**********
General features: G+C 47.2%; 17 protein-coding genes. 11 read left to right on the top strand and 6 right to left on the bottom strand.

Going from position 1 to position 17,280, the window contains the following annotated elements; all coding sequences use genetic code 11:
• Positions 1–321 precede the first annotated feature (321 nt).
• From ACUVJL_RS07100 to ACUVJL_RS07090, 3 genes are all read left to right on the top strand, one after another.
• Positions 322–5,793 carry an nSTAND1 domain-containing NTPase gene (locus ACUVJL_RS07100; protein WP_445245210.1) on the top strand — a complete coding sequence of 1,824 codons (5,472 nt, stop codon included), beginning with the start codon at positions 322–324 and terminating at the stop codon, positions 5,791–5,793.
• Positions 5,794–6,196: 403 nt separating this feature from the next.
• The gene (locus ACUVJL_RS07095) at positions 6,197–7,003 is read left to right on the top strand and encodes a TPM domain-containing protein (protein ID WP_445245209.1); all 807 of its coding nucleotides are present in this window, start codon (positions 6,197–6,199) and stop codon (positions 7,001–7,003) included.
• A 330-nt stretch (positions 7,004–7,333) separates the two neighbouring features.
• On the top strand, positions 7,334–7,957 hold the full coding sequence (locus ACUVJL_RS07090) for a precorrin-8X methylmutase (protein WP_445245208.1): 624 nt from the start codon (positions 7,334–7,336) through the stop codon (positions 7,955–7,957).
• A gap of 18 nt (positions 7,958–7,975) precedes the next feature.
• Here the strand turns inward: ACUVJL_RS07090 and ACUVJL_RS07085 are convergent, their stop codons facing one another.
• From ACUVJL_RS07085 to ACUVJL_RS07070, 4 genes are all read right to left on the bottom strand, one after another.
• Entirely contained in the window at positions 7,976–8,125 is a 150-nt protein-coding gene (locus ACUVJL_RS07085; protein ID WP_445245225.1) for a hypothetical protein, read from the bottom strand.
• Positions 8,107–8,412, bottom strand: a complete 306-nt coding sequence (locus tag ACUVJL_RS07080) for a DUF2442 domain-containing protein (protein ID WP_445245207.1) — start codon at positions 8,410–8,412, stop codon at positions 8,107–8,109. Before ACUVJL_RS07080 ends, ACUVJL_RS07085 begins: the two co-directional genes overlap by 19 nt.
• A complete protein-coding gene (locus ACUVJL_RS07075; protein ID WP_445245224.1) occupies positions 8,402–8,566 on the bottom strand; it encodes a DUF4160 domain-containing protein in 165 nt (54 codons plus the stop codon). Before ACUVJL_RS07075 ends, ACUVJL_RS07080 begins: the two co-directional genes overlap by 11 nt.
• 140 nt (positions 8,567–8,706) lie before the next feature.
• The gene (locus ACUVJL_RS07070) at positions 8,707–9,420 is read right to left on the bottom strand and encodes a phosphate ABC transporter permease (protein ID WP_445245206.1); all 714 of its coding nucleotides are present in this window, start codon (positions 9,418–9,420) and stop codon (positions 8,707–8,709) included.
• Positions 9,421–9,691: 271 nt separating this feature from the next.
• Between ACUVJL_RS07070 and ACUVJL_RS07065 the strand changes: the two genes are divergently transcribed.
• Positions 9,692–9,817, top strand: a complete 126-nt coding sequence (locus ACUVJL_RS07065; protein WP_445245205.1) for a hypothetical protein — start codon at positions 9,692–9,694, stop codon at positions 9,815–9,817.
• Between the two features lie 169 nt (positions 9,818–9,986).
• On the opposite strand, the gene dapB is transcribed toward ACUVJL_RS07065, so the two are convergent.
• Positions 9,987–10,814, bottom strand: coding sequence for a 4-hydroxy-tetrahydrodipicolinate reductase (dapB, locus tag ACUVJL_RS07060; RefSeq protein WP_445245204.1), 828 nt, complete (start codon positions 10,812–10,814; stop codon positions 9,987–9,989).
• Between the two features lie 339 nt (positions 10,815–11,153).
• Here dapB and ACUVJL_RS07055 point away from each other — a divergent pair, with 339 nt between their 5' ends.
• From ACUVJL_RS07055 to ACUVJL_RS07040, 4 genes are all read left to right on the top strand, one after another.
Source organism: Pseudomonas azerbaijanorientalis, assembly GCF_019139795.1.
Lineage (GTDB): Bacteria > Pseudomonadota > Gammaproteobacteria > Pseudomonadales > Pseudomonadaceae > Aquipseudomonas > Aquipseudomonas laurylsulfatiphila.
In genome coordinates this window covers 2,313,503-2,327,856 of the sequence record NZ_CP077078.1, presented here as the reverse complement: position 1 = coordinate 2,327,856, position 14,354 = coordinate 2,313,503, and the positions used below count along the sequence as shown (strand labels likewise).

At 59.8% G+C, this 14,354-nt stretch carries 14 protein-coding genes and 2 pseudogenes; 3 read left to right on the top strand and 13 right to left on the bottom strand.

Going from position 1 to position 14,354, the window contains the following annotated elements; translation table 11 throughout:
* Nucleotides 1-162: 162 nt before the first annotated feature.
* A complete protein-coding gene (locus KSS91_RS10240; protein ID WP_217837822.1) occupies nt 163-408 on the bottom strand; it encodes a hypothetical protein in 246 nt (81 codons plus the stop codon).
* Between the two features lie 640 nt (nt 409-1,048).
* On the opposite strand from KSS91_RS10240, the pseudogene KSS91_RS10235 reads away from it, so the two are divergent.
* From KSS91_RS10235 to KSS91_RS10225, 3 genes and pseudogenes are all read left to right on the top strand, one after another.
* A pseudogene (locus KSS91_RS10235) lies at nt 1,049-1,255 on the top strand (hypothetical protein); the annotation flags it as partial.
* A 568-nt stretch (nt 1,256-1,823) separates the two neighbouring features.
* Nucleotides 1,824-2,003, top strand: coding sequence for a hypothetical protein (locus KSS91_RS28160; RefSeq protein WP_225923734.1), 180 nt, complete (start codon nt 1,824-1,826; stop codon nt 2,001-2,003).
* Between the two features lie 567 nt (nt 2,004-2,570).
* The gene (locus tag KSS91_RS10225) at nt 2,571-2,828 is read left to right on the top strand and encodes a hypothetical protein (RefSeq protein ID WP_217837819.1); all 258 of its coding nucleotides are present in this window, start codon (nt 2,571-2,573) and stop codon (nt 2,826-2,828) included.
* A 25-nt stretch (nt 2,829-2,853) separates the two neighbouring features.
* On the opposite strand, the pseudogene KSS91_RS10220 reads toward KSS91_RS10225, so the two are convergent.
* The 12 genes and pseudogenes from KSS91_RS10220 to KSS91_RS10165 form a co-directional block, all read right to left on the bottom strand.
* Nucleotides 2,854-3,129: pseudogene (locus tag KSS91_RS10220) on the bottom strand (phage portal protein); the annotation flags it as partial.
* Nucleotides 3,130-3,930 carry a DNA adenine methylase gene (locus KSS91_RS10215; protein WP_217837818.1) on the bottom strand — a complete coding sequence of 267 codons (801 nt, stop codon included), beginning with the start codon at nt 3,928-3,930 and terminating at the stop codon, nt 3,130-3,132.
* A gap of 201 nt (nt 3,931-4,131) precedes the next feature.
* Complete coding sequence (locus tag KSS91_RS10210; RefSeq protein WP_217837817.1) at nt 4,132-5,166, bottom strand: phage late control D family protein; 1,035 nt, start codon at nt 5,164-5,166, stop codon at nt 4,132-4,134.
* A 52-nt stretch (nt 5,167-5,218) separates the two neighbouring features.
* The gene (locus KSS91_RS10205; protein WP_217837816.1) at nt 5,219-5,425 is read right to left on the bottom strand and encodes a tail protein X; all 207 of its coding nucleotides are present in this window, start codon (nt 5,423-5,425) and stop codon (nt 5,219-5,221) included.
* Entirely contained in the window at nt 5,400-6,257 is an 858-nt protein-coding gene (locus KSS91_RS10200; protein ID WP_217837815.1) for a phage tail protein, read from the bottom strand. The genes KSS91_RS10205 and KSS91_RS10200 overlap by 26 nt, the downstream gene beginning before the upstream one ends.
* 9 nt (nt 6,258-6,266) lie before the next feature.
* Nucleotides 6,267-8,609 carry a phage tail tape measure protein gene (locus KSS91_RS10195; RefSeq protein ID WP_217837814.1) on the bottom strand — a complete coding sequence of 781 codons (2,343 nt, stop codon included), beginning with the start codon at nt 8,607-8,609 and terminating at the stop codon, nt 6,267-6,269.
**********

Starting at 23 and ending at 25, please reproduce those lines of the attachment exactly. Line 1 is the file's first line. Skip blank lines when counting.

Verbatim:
• Positions 9,987–10,814, bottom strand: coding sequence for a 4-hydroxy-tetrahydrodipicolinate reductase (dapB, locus tag ACUVJL_RS07060; RefSeq protein WP_445245204.1), 828 nt, complete (start codon positions 10,812–10,814; stop codon positions 9,987–9,989).
• Between the two features lie 339 nt (positions 10,815–11,153).
• Here dapB and ACUVJL_RS07055 point away from each other — a divergent pair, with 339 nt between their 5' ends.